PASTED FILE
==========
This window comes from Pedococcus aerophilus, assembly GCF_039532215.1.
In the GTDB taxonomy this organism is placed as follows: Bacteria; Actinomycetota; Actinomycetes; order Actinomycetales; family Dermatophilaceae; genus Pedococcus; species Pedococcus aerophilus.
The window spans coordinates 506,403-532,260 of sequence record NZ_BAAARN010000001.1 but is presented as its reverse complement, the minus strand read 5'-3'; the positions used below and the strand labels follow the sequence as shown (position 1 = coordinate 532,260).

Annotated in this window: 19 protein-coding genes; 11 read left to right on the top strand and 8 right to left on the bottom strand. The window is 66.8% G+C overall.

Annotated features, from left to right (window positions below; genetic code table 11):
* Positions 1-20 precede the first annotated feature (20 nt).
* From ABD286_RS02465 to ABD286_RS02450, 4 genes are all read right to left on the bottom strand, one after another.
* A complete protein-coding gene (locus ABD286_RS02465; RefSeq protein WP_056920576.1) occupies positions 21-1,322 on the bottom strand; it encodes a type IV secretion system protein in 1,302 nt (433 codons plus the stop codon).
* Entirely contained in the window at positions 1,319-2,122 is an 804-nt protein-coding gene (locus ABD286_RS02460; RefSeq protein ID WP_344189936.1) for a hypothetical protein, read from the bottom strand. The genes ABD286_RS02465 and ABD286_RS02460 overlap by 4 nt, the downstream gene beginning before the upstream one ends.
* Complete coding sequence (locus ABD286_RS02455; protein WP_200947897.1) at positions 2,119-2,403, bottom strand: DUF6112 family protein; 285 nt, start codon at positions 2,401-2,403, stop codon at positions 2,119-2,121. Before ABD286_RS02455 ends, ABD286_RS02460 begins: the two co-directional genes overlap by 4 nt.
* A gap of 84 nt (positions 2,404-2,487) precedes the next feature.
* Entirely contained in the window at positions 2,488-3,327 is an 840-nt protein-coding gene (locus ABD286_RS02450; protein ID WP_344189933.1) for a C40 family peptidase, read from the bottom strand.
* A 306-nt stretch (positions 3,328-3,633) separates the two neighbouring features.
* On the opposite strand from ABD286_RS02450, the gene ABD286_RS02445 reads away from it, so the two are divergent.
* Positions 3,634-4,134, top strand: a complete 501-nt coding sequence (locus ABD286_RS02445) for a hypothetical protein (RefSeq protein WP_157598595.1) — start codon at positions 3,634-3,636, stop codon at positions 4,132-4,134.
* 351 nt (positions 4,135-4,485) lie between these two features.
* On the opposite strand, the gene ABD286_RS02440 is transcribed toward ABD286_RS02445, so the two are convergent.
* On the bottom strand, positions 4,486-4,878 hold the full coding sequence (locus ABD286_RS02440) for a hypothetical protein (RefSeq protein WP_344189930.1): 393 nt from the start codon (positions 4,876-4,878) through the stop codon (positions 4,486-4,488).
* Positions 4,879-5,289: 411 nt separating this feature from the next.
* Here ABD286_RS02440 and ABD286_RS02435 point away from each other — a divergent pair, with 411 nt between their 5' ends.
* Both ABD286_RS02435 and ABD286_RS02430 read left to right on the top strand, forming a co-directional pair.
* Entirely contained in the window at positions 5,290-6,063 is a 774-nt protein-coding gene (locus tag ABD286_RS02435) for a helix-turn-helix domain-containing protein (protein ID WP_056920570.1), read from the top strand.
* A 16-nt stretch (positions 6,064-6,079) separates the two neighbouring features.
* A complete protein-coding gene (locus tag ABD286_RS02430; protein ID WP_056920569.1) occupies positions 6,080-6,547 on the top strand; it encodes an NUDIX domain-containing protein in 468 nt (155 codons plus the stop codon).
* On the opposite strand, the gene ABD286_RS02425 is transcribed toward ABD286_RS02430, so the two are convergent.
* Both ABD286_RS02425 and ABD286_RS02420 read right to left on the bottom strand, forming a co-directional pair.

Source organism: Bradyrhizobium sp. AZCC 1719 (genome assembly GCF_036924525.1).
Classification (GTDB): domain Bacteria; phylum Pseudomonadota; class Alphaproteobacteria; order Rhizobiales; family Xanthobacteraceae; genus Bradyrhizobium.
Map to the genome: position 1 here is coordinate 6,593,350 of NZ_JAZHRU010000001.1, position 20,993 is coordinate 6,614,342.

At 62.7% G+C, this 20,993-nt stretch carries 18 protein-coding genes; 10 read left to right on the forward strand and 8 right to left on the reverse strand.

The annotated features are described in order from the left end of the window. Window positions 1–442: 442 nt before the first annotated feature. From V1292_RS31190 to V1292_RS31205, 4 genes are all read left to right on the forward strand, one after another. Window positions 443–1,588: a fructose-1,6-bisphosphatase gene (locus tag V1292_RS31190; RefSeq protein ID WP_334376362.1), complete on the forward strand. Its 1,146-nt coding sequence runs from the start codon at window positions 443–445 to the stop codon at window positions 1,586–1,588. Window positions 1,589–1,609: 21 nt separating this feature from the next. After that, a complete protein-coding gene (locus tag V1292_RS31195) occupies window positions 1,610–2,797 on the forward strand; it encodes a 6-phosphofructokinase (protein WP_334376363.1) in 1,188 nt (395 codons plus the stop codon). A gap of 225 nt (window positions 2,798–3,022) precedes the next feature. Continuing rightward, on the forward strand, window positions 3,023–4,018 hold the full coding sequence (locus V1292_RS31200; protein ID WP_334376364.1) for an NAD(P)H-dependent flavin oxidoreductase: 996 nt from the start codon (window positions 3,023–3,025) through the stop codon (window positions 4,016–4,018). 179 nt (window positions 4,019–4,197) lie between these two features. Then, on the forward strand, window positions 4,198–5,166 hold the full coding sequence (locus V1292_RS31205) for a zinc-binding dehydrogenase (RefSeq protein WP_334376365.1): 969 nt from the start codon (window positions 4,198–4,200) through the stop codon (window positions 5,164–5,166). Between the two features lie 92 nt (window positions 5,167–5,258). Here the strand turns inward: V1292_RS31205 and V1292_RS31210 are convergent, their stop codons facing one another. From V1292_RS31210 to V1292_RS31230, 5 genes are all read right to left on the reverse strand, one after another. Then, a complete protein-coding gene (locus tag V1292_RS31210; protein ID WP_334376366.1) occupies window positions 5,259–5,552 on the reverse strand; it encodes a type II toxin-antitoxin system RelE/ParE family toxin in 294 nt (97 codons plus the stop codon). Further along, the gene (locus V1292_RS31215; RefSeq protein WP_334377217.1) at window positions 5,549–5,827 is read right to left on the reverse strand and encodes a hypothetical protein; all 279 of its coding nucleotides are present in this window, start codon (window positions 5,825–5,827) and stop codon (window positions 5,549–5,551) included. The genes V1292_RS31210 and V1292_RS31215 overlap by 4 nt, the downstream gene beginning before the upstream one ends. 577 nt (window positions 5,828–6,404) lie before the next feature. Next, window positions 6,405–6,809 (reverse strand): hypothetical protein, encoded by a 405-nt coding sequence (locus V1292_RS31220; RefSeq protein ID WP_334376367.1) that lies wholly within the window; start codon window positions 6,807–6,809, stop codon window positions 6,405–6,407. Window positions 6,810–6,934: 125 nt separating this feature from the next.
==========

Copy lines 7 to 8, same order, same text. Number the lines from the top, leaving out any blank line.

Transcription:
* From ABD286_RS02465 to ABD286_RS02450, 4 genes are all read right to left on the bottom strand, one after another.
* A complete protein-coding gene (locus ABD286_RS02465; RefSeq protein WP_056920576.1) occupies positions 21-1,322 on the bottom strand; it encodes a type IV secretion system protein in 1,302 nt (433 codons plus the stop codon).